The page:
“Even if a company doesn’t use MOVEit Transfer, a trusted third party (supplier, partner, etc.) of theirs might. If this trusted third party’s MOVEit system was breached, this could mean a breach of the original company’s sensitive data may have occurred.”Tyler Hudak, incident response practice lead at information security consultancy TrustedSec.


A non-exhaustive list of entities in the MOVEit attack

🏘️ In Minnesota, hackers stole files that included about 95,000 names of students placed in foster care throughout the state.


🔬 Johns Hopkins University in Baltimore and its renowned health system were affected by the cybersecurity attack, which “impacted sensitive personal and financial information, [including names, contact information, and health billing records.]”

💸 UK-based payroll service provider Zellis was a victim of the hack. It exposed details of the staff of several companies including the UK’s BBC, pharmacy chain Boots, and airline British Airways. Up to 100,000 employees may have been affected.


📡 British communications regulator Ofcom said hackers stole a “limited amount of information about certain companies we regulate—some of it confidential—along with personal data of 412 Ofcom employees.”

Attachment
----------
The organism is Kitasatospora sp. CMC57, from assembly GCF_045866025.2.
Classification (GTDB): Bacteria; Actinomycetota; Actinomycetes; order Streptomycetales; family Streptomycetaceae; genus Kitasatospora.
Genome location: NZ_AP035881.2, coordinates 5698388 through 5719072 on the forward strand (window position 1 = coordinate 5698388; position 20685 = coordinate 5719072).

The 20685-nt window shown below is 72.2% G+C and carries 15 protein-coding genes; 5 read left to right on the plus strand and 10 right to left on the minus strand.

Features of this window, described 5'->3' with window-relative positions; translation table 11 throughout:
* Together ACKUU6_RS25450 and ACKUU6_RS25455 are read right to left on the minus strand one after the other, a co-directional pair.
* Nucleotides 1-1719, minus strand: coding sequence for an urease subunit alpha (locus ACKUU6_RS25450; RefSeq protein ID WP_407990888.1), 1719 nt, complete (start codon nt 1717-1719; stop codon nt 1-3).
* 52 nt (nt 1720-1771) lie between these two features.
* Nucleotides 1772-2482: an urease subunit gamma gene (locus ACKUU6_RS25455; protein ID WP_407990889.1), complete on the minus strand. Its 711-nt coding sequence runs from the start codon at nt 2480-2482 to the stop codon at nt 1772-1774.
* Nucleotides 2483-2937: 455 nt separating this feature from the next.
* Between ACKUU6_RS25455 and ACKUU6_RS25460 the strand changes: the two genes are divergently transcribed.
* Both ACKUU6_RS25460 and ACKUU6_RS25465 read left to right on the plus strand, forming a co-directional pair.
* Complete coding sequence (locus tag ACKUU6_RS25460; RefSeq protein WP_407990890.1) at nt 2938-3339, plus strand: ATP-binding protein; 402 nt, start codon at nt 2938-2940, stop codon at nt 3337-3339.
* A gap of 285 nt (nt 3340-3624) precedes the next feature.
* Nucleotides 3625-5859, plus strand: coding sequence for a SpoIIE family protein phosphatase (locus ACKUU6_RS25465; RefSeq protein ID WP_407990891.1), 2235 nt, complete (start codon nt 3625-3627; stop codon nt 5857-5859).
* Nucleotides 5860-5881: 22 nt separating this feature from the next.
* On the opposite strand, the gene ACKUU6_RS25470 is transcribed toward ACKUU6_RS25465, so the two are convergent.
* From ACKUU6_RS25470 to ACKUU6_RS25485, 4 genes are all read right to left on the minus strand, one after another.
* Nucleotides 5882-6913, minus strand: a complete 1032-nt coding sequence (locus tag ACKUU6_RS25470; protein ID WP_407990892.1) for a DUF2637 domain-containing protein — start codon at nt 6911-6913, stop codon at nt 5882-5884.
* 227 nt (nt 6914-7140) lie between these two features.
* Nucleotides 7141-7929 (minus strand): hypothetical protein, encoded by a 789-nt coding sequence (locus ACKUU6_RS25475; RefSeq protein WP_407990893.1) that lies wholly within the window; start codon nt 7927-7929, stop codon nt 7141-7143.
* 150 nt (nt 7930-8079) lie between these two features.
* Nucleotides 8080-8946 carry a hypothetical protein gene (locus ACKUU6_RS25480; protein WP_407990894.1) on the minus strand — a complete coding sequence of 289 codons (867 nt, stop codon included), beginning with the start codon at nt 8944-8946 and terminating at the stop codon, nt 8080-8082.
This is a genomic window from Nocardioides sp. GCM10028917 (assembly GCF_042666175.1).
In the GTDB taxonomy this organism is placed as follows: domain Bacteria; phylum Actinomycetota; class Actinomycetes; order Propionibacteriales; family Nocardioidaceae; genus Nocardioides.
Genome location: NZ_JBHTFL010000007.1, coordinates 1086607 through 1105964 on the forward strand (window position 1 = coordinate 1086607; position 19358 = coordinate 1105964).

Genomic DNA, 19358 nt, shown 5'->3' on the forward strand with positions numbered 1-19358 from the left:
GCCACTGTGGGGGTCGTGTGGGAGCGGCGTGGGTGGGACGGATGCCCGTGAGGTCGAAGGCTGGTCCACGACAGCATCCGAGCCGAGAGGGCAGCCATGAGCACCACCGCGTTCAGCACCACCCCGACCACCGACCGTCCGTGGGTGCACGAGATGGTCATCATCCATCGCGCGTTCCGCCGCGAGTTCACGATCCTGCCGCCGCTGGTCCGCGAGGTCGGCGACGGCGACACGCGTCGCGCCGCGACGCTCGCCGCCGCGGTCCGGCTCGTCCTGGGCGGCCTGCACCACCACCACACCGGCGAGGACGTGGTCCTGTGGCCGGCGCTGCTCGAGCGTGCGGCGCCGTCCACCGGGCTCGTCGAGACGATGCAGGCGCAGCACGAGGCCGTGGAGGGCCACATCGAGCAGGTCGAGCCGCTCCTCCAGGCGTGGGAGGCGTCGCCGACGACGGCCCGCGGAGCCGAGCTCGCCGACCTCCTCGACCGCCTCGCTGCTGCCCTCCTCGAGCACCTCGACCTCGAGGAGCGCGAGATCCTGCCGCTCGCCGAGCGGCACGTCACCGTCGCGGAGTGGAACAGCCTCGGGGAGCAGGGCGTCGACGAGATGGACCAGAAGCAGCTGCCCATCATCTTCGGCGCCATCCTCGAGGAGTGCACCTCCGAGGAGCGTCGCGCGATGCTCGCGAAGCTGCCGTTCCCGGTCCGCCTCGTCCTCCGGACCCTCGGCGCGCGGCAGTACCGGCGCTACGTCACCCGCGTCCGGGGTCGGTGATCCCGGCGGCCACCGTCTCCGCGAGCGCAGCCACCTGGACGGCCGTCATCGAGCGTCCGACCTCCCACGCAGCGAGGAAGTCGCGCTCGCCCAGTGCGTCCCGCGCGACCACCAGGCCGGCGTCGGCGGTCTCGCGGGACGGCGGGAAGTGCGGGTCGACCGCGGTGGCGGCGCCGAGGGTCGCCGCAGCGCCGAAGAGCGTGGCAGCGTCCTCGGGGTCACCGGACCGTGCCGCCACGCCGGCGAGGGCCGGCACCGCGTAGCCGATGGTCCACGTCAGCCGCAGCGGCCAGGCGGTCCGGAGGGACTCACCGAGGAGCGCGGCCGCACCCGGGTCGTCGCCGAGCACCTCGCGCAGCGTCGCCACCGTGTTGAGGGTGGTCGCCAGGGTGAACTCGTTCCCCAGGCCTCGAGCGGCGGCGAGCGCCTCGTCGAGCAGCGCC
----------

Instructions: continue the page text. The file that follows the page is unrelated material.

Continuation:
🏕️ Landal GreenParks, a Dutch campsite and recreation company, said the gang had accessed guest data, including names and contact details of about 12,000 people.


🛢 Oil giant Shell acknowledged the breach but said there was “no evidence of impact to Shell’s core IT systems” and Shell is “not communicating with the hackers.”

🚖 Transport for London warned nearly 13,000 drivers on the Ulez and Congestion Charge databases that their data was stolen.


🇨🇦 Nova Scotia, a Canadian province, saw the personal data of more than 130,000 people, including social insurance numbers, addresses and banking information, stolen from regional centres for education, the francophone school board, water and tax bill accounts with the local municipality, and more.

A little more about the hackers using CLOP ransomware

The hacker gang known for using CLOP ransomware was first discovered in 2019—a long time in the ever-changing cyber world—but is known in the cybersecurity community by many names apart from Lace Tempest, including Dungeon Spider and FIN11.


In June 2021, Ukrainian law enforcement arrested half a dozen gang members and seized equipment including computers, Tesla and Mercedes cars, and cash. The group went silent between November 2021 and early 2022, but it’s made a comeback since.

The notorious group is known to hold the data to multimillion-dollar ransoms. It uses a “double extortion” method, wherein it exfiltrates organizations’ sensitive data prior to encryption and give deadlines for payment to pressure victims into paying the ransom. If victims fail to pay, adversaries release the data.


However, this time around, the group claimed it will delete all government data, and to that tune, they’ve made no ransom demands. “If you are a government, city or police service do not worry, we erased all your data. You do not need to contact us. We have no interest to expose such information,” the hackers wrote in a statement, quoted by CNN.